sorting happen as late as needed to effect the final result as you might


expect, but as early as possible for efficiency.

Each built-in table is described below:

adaptive_hash_index
Displays data about InnoDB’s adaptive hash index. Data source:


“STATUS_VARIABLES”.

buffer_pool
Displays data about InnoDB’s buffer pool. Data source:


“STATUS_VARIABLES”.

cmd_summary
Displays weighted status variables. Data source: “STATUS_VARIABLES”.

deadlock_locks
Shows which locks were held and waited for by the last detected


deadlock. Data source: “DEADLOCK_LOCKS”.

deadlock_transactions
Shows transactions involved in the last detected deadlock. Data


source: “DEADLOCK_TRANSACTIONS”.

explain
Shows the output of EXPLAIN. Data source: “EXPLAIN”.

file_io_misc
Displays data about InnoDB’s file and I/O operations. Data source:


“STATUS_VARIABLES”.

fk_error
Displays various data about InnoDB’s last foreign key error. Data


source: “STATUS_VARIABLES”.

health_dashboard
Displays an overall summary of servers, one server per line, for


monitoring. Data source: “STATUS_VARIABLES”, “MASTER_SLAVE”,


“PROCESSLIST_STATS”.

index_statistics
Displays data from the INDEX_STATISTICS table in Percona-enhanced


servers.

index_table_statistics
Displays data from the INDEX_STATISTICS and TABLE_STATISTICS tables in


Percona-enhanced servers. It joins the two together, grouped by the


database and table name. It is the default view in “U: User


Statistics” mode, and makes it easy to see what tables are hot, how


many rows are read from indexes, how many changes are made, and how


many changes are made to indexes.

innodb_blocked_blocker
Displays InnoDB locks and lock waits. Data source:


“INNODB_BLOCKED_BLOCKER”.

innodb_locks
Displays InnoDB locks. Data source: “INNODB_LOCKS”.

innodb_transactions
Displays data about InnoDB’s current transactions. Data source:


“INNODB_TRANSACTIONS”.

insert_buffers
Displays data about InnoDB’s insert buffer. Data source:


“STATUS_VARIABLES”.

io_threads
Displays data about InnoDB’s I/O threads. Data source: “IO_THREADS”.

log_statistics
Displays data about InnoDB’s logging system. Data source:


“STATUS_VARIABLES”.

master_status
Displays replication master status. Data source: “STATUS_VARIABLES”.

open_tables
Displays open tables. Data source: “OPEN_TABLES”.

page_statistics
Displays InnoDB page statistics. Data source: “STATUS_VARIABLES”.

pending_io
Displays InnoDB pending I/O operations. Data source:


“STATUS_VARIABLES”.

processlist
Displays current MySQL processes (threads/connections). Data source:


“PROCESSLIST”.

q_header
Displays various status values. Data source: “STATUS_VARIABLES”.

row_operation_misc
Displays data about InnoDB’s row operations. Data source:


“STATUS_VARIABLES”.

row_operations
Displays data about InnoDB’s row operations. Data source:


“STATUS_VARIABLES”.

semaphores
Displays data about InnoDB’s semaphores and mutexes. Data source:


“STATUS_VARIABLES”.

slave_io_status
Displays data about the slave I/O thread. Data source:


“STATUS_VARIABLES”.

slave_sql_status
Displays data about the slave SQL thread. Data source:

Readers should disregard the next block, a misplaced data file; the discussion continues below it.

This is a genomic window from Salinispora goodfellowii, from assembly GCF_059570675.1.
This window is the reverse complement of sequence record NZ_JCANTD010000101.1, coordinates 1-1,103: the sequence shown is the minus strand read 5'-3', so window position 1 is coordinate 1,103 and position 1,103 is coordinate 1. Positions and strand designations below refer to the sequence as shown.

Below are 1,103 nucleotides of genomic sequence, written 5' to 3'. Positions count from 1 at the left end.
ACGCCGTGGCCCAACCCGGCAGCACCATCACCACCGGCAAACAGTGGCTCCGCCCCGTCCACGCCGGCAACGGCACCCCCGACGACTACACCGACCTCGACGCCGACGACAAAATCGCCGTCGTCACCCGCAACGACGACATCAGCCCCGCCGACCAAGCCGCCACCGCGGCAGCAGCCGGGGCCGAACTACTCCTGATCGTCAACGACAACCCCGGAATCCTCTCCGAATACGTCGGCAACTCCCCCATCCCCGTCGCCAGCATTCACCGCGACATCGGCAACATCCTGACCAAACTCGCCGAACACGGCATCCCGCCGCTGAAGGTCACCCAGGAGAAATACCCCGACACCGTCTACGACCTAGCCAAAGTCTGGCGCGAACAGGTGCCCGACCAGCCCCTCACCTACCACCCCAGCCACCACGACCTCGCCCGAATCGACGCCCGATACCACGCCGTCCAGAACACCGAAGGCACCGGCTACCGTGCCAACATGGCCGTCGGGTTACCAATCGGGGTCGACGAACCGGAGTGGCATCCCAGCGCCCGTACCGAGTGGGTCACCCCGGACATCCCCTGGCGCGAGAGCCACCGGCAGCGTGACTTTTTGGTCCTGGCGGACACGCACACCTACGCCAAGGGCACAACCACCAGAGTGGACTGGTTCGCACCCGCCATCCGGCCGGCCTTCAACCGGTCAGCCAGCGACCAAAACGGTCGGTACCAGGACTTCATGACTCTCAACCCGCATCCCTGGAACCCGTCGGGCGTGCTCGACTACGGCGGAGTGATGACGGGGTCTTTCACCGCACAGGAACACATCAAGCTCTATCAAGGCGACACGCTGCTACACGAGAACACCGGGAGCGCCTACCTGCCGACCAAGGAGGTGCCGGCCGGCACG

“STATUS_VARIABLES”.

table_statistics
Displays data from the TABLE_STATISTICS table in Percona-enhanced


servers.

t_header
Displays various InnoDB status values. Data source:


“STATUS_VARIABLES”.

var_status
Displays user-configurable data. Data source: “STATUS_VARIABLES”.

wait_array
Displays data about InnoDB’s OS wait array. Data source:


“OS_WAIT_ARRAY”.

COLUMNS

Columns belong to tables. You can choose a table’s columns by pressing


the ‘^’ key, which starts the “TABLE EDITOR” and lets you choose and edit


columns. Pressing ‘e’ from within the table editor lets you edit the


column’s properties:

· hdr: a column header. This appears in the first row of the table.

· just: justification. ‘-‘ means left-justified and ” means right-
justified, just as with printf formatting codes (not a coincidence).

· dec: whether to further align the column on the decimal point.

· num: whether the column is numeric. This affects how values are
sorted (lexically or numerically).

· label: a small note about the column, which appears in dialogs that
help the user choose columns.

· src: an expression that innotop uses to extract the column’s data from
its source (see “DATA SOURCES”). See “EXPRESSIONS” for more on


expressions.

· minw: specifies a minimum display width. This helps stabilize the
display, which makes it easier to read if the data is changing


frequently.

· maxw: similar to minw.

· trans: a list of column transformations. See “TRANSFORMATIONS”.

· agg: an aggregate function. See “GROUPING”. The default is “first”.

· aggonly: controls whether the column only shows when grouping is
enabled on the table (see “GROUPING”). By default, this is disabled.


This means columns will always be shown by default, whether grouping


is enabled or not. If a column’s aggonly is set true, the column will


appear when you toggle grouping on the table. Several columns are set


this way, such as the count column on “processlist” and


“innodb_transactions”, so you don’t see a count when the grouping


isn’t enabled, but you do when it is.

· agghide: the reverse of aggonly. The column is hidden when grouping
is enabled.

FILTERS

Filters remove rows from the display. They behave much like a WHERE


clause in SQL. innotop has several built-in filters, which remove


irrelevant information like inactive queries, but you can define your own


as well. innotop also lets you create quick-filters, which do not get


saved to the configuration file, and are just an easy way to quickly view


only some rows.

You can enable or disable a filter on any table. Press the ‘%’ key